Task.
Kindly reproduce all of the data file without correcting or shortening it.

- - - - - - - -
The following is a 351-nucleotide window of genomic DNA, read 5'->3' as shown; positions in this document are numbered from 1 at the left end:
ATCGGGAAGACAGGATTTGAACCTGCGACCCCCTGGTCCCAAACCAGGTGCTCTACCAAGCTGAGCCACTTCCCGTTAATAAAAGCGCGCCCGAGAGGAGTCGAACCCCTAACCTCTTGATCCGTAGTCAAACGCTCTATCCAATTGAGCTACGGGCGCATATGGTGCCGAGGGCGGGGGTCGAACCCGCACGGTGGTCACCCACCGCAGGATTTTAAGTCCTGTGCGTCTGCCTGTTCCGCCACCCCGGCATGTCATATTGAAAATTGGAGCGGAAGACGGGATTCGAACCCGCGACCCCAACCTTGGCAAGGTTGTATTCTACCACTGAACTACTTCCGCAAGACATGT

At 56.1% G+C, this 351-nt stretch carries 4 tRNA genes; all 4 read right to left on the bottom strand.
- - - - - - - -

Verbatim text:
The following is a 351-nucleotide window of genomic DNA, read 5'->3' as shown; positions in this document are numbered from 1 at the left end:
ATCGGGAAGACAGGATTTGAACCTGCGACCCCCTGGTCCCAAACCAGGTGCTCTACCAAGCTGAGCCACTTCCCGTTAATAAAAGCGCGCCCGAGAGGAGTCGAACCCCTAACCTCTTGATCCGTAGTCAAACGCTCTATCCAATTGAGCTACGGGCGCATATGGTGCCGAGGGCGGGGGTCGAACCCGCACGGTGGTCACCCACCGCAGGATTTTAAGTCCTGTGCGTCTGCCTGTTCCGCCACCCCGGCATGTCATATTGAAAATTGGAGCGGAAGACGGGATTCGAACCCGCGACCCCAACCTTGGCAAGGTTGTATTCTACCACTGAACTACTTCCGCAAGACATGT

At 56.1% G+C, this 351-nt stretch carries 4 tRNA genes; all 4 read right to left on the bottom strand.